Variables assume values that you define for them. You use them in components as you design business rules and templates.
You can create variables in the following ways:
- Click to launch the Variable Designer.
- Create variables from within a rule, script, formula, or template, anywhere the Variable Selector dialog box is available.
- Open a rule, and then drag in a Member Range component.
- Click next to a dimension, and then select Variable.
- In the Select Variable dialog box, click Create to create a variable.
When you create a variable, the variable is created at the level you choose: global, application, plan type, or business rule. If the same named variable is created at each level, the lowest level variable is used in the rule. For example, if you create a Global variable named:vMonth and a plan type variable named Month, the rules will use the variable from the plan type.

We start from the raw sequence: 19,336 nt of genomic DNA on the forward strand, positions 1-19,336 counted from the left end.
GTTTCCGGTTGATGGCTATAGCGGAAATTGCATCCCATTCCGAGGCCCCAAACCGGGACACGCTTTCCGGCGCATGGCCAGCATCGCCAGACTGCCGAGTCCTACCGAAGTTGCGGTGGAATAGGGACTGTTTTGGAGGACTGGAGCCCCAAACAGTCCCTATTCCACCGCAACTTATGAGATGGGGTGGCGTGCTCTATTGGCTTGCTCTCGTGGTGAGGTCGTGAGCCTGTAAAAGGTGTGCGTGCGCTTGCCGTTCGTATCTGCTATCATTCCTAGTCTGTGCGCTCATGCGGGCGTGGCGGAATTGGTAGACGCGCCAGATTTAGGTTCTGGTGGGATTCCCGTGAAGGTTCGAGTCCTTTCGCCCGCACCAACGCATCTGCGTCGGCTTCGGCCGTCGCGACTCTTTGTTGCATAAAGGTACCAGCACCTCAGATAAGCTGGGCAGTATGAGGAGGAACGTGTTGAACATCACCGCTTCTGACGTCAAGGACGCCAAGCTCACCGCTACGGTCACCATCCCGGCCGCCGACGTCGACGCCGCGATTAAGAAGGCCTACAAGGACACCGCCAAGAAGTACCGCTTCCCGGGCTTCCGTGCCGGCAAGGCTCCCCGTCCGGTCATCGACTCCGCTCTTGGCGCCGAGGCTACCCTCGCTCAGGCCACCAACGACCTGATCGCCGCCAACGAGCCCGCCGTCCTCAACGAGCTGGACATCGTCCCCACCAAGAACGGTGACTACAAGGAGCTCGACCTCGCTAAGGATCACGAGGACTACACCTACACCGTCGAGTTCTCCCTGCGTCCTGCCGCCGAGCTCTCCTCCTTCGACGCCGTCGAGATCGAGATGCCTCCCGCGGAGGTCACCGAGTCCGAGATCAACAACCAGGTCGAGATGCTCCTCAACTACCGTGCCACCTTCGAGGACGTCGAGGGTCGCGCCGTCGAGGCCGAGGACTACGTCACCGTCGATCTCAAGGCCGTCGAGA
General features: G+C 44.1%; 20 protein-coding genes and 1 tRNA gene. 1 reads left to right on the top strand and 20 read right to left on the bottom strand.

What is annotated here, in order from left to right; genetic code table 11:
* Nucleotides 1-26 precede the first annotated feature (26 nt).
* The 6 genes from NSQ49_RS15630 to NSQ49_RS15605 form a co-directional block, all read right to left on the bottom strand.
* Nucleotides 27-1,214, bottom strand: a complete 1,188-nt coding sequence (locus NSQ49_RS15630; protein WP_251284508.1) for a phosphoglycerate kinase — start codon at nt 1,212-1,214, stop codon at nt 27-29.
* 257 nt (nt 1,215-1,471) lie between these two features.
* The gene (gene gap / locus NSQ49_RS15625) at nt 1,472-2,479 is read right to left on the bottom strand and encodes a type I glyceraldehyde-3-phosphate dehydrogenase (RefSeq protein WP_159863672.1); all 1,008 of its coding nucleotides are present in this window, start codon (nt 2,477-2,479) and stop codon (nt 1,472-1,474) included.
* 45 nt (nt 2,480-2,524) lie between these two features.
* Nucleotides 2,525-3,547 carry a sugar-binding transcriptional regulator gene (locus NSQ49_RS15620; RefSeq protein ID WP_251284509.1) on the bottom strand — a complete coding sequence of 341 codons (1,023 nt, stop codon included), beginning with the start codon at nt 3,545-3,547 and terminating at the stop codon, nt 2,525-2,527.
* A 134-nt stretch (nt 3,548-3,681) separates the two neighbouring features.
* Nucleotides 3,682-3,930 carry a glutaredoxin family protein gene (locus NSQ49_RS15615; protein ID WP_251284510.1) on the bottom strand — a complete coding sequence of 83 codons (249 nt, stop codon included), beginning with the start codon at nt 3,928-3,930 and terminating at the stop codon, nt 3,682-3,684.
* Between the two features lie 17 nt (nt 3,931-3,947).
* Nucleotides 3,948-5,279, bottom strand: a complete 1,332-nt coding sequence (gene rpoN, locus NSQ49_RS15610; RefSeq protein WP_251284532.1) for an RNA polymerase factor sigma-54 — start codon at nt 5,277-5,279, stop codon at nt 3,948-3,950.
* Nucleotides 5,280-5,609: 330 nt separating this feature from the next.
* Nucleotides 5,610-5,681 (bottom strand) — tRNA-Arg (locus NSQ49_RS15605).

There are two types of variables:
Execution—When the business rule is launched, the calculation defined for the variable is performed. You can use execution variables in script components or fixed loop components.
Replacement—When you are designing or launching the business rule, the variable is substituted within a calculation. You can use replacement variables in any component.
You can create several types of execution and replacement variables. The variables you can create differ depending on the application type and whether you are creating an execution or a replacement variable.
For non-groovy rules, variables of type member or members are the only supported types of variables for Planning cubes of type Aggregate Storage Option (ASO).
You can create variables that prompt users to enter information when they launch a business rule. These runtime prompt variables prompt users for such information as members, text, dates, or numbers. The prompts tell users what type of data is expected.
Select a month.
Enter the expected number of customer visits per quarter.
Specify what percentage change in earnings you expect next month.
There are up to four database objects with which you can associate a variable, depending on the application type for which you are creating a variable. A variable can exist in multiple objects simultaneously and can have the same name in each object.